Investing in Rural Cooperatives

U.S. Department of Agriculture (USDA) Kansas State Director for Rural Development Christy Davis has announced that Rural Development is investing more than $6.6 million in loans and grants to spur economic development through rural cooperatives in Kansas.

“Cooperatives serve as one of our most important partners in delivering critical goods and services to rural Kansas,” Davis said. “For more than a century, the cooperative business model has been an integral part of the rural American economy.”

The announcement is part of a larger national announcement that includes 35 other states and Puerto Rico.

The details of the Kansas projects are:

A $198,399 grant will provide technical assistance to Kansas State University for their project “Building a Rural Cooperative Landscape in Kansas.” The project focuses on new and existing rural grocery stores that are transitioning to mutually owned business models, including the cooperative model in rural communities. The Rural Grocery Initiative will work with partners across Kansas to enhance and deliver cooperative development services. The primary objective of the Center will be to improve the economic condition of rural areas through cooperative development. It is anticipated that 74 businesses will be assisted, and 10 jobs created as result of the project and four jobs saved.

· A $2,000,000 loan will provide loan funds to Secure Semiconductor Manufacturing, LLC for furnishings, equipment, supplies, working capital and other costs related to their new semiconductor manufacturing plant being constructed north of Burlington. The project is estimated to create 30 jobs and will be part of a high-tech cluster bringing 1,200 jobs to Kansas.

· A $446,800 loan will help remodel and rehabilitate the Arbor House Event Locale & Stable, LLC event center in Bennington. The project is estimated to create six jobs.

· A $2,000,000 loan will provide loans to rural utilities program borrowers to spur economic development. This project will provide loan funds for WWS, Inc. to construct an 81-room hotel in Colby. The project will result in the creation of 30 jobs.

· A $2,000,000 loan will provide loans to rural utilities program borrowers to spur economic development. This project will provide loan funds for Wooden, Inc. to construct a 93-room hotel in Colby. The project will result in the creation of 30 jobs.

USDA is making these investments through two of our many business-related programs. Today’s five Kansas announcements are through the Rural Cooperative Development Grant Program, and the Rural Economic Development Loan and Grant Program.

Background: Rural Cooperatives

Cooperatives are businesses owned and controlled by the people who use them. Cooperatives differ from other businesses because they are member owned and operate for the benefit of members, rather than to earn profits for investors.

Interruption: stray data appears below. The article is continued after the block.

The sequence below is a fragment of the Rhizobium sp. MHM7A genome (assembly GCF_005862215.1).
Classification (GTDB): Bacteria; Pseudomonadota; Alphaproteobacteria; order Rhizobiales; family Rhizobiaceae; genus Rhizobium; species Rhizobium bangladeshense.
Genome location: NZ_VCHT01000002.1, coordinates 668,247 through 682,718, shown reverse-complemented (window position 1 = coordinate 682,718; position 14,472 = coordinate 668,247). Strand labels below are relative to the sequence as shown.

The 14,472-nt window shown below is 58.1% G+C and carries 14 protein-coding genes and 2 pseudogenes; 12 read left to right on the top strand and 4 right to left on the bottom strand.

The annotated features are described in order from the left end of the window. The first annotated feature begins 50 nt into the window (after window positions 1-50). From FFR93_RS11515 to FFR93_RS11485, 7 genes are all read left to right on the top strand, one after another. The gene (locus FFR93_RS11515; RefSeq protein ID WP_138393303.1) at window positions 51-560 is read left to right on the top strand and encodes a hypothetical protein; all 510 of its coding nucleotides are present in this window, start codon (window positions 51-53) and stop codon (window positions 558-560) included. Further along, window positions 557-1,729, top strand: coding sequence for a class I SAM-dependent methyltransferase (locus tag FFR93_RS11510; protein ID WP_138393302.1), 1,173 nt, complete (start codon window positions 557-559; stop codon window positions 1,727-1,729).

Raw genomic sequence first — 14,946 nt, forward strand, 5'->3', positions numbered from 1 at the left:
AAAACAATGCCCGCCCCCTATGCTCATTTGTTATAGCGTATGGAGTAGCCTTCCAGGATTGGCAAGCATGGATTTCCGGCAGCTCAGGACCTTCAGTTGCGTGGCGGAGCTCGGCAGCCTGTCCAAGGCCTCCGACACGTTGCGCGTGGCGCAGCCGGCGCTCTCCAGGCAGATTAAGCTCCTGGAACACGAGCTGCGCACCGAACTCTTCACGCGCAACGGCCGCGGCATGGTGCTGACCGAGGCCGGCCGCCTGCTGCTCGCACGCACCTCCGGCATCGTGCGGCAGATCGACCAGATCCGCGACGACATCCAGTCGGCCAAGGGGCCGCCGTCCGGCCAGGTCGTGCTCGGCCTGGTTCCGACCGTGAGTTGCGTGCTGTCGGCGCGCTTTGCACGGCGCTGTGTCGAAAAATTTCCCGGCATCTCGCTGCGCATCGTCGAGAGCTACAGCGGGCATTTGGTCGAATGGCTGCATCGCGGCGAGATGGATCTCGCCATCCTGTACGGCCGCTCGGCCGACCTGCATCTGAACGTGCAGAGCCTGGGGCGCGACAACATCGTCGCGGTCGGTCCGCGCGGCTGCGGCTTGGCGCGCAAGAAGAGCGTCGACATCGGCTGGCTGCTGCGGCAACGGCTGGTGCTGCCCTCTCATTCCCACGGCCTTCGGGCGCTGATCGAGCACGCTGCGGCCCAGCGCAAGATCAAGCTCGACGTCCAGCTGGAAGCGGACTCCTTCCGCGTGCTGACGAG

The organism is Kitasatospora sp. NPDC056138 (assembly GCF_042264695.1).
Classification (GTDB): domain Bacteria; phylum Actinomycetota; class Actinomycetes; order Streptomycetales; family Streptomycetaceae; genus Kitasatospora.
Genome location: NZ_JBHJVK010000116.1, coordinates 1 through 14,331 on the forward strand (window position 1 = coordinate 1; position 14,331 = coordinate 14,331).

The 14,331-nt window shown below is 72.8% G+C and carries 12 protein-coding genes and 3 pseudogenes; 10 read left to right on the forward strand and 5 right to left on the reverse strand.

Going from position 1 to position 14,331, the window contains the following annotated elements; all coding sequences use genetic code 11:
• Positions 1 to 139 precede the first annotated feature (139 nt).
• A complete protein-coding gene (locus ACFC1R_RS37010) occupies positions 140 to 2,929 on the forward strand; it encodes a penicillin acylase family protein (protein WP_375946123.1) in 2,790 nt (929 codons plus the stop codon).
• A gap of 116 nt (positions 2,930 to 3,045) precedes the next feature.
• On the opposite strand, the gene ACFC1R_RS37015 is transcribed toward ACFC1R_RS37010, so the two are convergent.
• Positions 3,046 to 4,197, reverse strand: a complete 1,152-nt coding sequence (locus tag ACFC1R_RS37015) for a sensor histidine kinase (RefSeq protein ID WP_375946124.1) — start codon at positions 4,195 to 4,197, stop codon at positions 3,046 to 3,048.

Cooperatives are a trusted, democratic, time-tested business model that builds local wealth for members and communities. Organized to meet the economic needs of its member-owners, a cooperative is a particularly resilient business. It embodies the concept of self-help: members use the cooperative, own it, and control it.

More than 30,000 cooperatives – including agricultural, utility, financial services, purchasing, food and grocery, housing, and retail co-ops – operate at 73,000 places of business throughout the U.S., and account for more than two million jobs, boast about 350 million memberships, and generate more than $700 billion in annual revenue.

USDA Rural Development offers a variety of financial assistance and services to assist rural businesses, including cooperatives and agricultural producers. For more information on cooperatives, visit USDA Rural Development Cooperative Services.

USDA touches the lives of all Americans each day in so many positive ways. In the Biden-Harris Administration, USDA is transforming America’s food system with a greater focus on more resilient local and regional food production, fairer markets for all producers, ensuring access to safe, healthy and nutritious food in all communities, building new markets and streams of income for farmers and producers using climate-smart food and forestry practices, making historic investments in infrastructure and clean-energy capabilities in rural America, and committing to equity across the Department by removing systemic barriers and building a workforce more representative of America. To learn more, visit To subscribe to USDA Rural Development updates, visit GovDelivery subscriber page.